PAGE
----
Turning these thoughts over in my head at the beginning of fall quarter, I impulsively asked a couple friends if they would celebrate Shabbat with me sometime. One asked, “Isn’t that a religious thing?” “Yeah, it’s a Jewish thing,” I replied, “But you don’t have to be Jewish to do it with me…to light some candles and have some challah. I was just thinking, maybe I want to be the kind of person that does Shabbat.”

Saying it out loud reminded me of something my mom had always told me: that I could create my own traditions as an adult, and do Shabbat more often in my home. Even though I’ve been a Jewish adult since I was thirteen, it’s only now that I want to be Jewish, take part in the Jewish community, and light the Shabbat candles on Friday nights.

My period of wandering, without a real place I could claim to understand, and doubting my major life changes, has ultimately helped me call myself a Jewish adult. After all, one of my biggest takeaways from my nights spent in discussions at Temple Sinai’s youth group was that questioning is a core part of Judaism. Having done my fair share of asking if I’m making the right decisions and feeling like an outsider to any – and all – communities here in Santa Cruz, I feel that it’s time for me to accept that not belonging is part of life. And so is the ability to belong again.


One of a Kind Experiences

Written by Jessica Moreno

I came across a website a couple of weeks ago called Read it Forward. It offers an endless amount of literary articles, or if you’re a subscriber to the site they have book recommendations. As I was exploring I noticed an article titled, “A Jewish Literary Map of New York City” written by Abbe Wright. This caught my eye and I immediately clicked on the link. The piece provides a Jewish literary map of the city based on where the specific authors lived and what they thought of the city. The map itself is based off the text “You are Here: NYC: Mapping the Soul of the City” by Katharine Harmon. In her text, she assembles hundreds of maps that illustrate New York from the past, present, and the future.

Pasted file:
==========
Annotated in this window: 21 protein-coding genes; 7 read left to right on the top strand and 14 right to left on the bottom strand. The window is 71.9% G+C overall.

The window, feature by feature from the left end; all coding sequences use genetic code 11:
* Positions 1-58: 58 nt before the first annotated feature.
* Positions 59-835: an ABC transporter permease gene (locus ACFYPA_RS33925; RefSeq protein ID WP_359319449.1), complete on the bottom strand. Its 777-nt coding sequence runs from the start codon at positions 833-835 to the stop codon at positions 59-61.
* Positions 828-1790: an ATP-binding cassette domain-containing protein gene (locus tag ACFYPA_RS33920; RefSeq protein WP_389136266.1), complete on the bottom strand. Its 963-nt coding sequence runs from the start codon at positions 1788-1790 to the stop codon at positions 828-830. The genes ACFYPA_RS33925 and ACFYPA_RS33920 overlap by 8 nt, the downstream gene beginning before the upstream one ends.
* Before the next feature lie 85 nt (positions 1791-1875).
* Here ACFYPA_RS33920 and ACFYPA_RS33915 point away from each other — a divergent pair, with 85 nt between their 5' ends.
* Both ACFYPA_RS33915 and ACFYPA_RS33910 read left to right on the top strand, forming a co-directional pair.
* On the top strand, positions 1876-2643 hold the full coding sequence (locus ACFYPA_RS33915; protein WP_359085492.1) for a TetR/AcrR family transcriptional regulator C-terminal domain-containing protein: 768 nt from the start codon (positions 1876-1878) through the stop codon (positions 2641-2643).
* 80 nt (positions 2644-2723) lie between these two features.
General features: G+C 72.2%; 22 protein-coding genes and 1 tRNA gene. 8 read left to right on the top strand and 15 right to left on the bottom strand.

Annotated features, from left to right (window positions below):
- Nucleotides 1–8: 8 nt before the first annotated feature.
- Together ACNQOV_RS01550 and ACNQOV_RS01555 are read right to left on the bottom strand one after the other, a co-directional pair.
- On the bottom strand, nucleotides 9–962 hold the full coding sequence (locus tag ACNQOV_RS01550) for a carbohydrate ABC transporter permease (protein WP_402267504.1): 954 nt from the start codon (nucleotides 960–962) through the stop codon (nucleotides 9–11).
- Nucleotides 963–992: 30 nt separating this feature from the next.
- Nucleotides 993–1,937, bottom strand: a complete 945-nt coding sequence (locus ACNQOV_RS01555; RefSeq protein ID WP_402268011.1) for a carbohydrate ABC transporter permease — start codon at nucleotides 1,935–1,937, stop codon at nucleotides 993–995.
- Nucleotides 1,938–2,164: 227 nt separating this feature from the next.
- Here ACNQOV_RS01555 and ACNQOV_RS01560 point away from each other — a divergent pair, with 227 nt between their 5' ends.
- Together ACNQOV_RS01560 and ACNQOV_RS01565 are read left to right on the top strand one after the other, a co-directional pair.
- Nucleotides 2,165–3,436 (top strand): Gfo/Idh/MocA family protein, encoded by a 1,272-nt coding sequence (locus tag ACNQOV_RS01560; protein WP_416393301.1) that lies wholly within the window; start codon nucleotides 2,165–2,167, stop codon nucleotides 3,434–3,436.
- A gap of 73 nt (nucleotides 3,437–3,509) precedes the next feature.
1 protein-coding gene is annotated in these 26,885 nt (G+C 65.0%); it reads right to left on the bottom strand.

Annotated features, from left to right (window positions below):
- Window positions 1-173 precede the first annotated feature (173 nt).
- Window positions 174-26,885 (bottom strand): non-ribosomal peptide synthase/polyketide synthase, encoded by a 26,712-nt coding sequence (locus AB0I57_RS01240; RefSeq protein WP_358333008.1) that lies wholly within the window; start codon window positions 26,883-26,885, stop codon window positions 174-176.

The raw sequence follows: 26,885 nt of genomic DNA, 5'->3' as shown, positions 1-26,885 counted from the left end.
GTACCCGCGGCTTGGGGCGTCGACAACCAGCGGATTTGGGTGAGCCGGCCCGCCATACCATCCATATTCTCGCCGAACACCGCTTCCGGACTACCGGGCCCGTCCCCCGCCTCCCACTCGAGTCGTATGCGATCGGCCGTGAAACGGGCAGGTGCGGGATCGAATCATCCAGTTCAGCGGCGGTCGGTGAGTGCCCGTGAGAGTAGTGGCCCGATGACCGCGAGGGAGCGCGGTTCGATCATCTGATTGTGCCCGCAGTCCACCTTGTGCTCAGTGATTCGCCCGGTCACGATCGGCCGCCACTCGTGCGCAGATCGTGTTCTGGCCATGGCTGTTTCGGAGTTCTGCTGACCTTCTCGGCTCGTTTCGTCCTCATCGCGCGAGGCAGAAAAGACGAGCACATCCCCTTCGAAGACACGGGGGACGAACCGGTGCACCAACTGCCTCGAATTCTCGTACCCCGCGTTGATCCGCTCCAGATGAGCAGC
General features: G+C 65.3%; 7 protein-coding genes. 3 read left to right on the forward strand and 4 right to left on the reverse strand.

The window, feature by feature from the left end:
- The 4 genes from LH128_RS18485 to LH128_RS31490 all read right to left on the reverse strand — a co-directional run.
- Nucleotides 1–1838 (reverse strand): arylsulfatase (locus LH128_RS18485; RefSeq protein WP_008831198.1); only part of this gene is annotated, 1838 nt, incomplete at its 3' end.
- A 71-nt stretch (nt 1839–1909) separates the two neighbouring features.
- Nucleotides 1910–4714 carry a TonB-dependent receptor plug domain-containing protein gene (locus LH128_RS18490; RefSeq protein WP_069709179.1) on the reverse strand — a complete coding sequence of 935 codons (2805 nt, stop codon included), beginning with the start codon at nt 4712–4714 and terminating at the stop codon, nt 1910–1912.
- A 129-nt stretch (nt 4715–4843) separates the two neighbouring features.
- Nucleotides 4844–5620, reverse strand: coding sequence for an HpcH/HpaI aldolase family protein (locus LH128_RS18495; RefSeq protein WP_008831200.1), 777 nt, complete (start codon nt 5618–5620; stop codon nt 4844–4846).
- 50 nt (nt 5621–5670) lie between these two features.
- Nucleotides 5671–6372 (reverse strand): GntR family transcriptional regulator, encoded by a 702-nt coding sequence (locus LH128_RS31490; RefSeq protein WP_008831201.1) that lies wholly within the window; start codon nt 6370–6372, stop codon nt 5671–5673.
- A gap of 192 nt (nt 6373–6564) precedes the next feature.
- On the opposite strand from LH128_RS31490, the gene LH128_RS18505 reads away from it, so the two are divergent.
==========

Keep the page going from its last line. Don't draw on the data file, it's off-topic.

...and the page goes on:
Primarily, the article focuses on the map of Jewish writers from the Big Apple and I found this to be quite interesting. It surprised me and introduced me to texts that I didn’t know I was interested in. Harmon draws out on the map what parts of New York the authors are from, and a description of their text. As I studied it I recognized a few of the writers, such as Isaac Bashevis Singer and Henry Roth. Each of these authors grew up in a version of New York different from one another. And it makes me think that students at UCSC, like the authors in New York, have their own unique opinions when it comes to their lifestyle, study habits, etc.

It was eye opening to see how many Jewish literary writers are out there and how New York has influenced their pieces. The illustrated detail from the writers helps to paint a picture of New York’s atmosphere at the time for the readers.

Harmon forms a connection between the authors and the city. Each one of them has a different perspective of New York, whether it be positive or negative. It is really astonishing to see a multiplicity of ideas of what New York is like. It goes to show that everyone has their own perceptions, especially when traveling to a country foreign to some of the writers. The authors that I’m familiar with: Isaac Bashevis Singer, Henry Roth and Sholem Aleichem experienced New York in different eras. Each of them came from different backgrounds, whether they grew up in the city, or immigrated there for safety from the dangers, such as pogroms or the Holocaust, taking place in their birth countries. From my readings, I believe their ideas are all distinctive, they display how they felt moving to another a foreign city and whether or not they fit in. I have learned a lot not just about the city itself, but the history that took place in each author’s generation. Just like the authors, the people we are surrounded by at school, at home, etc. may try to understand where we are coming from, but won’t be able to fully grasp onto what we’ve experienced.